Tuesday, July 19, 2016

The Last Republican President

You know, there's something to this:

Former President George W. Bush fretted to a group of former aides and advisers in April that he was worried he could be the "last Republican president."

The 43rd president's remark, at a gathering in Dallas of his administration's staffers, reflected a dim view of the party's prospects at a time when the primary contest was realistically down to Donald Trump and Texas Sen. Ted Cruz.

    "I'm worried that I will be the last Republican president," Bush told a clutch of former aides and advisers.

    The comment was reported by Politico. Bush's office declined to comment to CNN.

    Bush -- as well as his father, former President George H.W. Bush, and his brother, 2016 presidential candidate Jeb Bush -- are skipping this year's Republican National Convention in Cleveland. So are the party's last two presidential nominees, 2012's Mitt Romney and 2008's Arizona Sen. John McCain.

    Since 2008, we have seen two terrible candidates and two awful campaigns. Romney and McCain are persona non grata in the party right now because of who they lost to and how badly they lost.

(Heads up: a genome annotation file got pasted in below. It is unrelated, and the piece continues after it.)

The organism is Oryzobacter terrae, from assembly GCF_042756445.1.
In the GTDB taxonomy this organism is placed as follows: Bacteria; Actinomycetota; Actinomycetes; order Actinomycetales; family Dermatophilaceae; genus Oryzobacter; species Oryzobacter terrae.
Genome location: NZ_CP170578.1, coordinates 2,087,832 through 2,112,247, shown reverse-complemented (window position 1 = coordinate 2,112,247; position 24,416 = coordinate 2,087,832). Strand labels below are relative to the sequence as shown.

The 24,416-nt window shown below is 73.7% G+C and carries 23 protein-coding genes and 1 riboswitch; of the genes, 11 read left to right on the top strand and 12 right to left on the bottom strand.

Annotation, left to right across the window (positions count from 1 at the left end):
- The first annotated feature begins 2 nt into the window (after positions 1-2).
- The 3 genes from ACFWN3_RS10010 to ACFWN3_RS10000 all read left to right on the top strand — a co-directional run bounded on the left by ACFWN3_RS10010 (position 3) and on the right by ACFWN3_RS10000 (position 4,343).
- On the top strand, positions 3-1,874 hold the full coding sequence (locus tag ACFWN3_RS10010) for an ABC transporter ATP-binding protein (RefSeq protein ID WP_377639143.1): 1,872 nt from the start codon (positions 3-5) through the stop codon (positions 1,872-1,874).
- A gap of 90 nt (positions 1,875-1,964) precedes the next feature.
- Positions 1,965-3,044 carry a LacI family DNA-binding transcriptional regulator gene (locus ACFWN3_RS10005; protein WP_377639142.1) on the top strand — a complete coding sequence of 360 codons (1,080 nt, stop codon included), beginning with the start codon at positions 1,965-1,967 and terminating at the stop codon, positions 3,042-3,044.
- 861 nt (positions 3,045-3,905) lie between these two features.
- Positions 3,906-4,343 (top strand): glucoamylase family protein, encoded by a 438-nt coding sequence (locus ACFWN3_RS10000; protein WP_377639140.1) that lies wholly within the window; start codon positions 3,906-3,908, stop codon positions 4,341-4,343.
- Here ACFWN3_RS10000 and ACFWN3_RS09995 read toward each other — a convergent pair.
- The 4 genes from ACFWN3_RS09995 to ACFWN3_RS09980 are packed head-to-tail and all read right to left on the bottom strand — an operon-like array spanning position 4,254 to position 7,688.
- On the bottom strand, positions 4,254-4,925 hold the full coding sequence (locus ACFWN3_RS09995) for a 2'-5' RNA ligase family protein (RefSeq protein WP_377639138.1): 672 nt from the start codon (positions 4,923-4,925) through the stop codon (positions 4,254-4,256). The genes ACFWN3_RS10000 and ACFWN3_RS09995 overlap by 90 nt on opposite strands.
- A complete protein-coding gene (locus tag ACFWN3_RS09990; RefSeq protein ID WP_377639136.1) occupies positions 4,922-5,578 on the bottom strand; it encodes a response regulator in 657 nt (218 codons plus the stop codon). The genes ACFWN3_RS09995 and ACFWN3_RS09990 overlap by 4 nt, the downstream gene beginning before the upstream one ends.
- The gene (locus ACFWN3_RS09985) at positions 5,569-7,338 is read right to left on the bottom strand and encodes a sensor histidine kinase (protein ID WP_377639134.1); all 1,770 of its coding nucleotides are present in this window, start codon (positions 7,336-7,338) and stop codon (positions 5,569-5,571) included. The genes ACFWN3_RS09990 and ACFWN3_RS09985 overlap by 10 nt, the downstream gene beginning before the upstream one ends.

If you look at how the Republican Party has effectively become a regional party and how they have ruined their chances of making any inroads with Hispanics in the United States, it's easy to conclude that there is little hope for anyone who self-identifies as a Republican winning the presidency. This is why they have worked so hard at the state legislature level--that's how you Gerrymander control of the House of Representatives.

    This year, even that is threatened by the rapid decline of Republican Party fortunes in the wake of the Trump phenomenon. Bush could be the last Republican if the party splinters into two rival factions that end up having to rename and re-brand themselves.

    You'll note the lack of introspection here. Bush can't quite bring himself to admit his mistakes and acknowledge his role in destroying the party's fortunes. His blundering ineptitude sank the fortunes of so many of his former staffers that I'm shocked they even bothered to sit down with him and reminisce about the "good" old days. Americans can forgive a lot of things, but when you start a war that ended up killing thousands of Americans, let an entire city drown, and preside over the near-death of the entire world economy, it's hard to talk about anything other than your own incompetence.

    The last Republican president? Hell, yes to that. Few will shed any tears over this, of course. 

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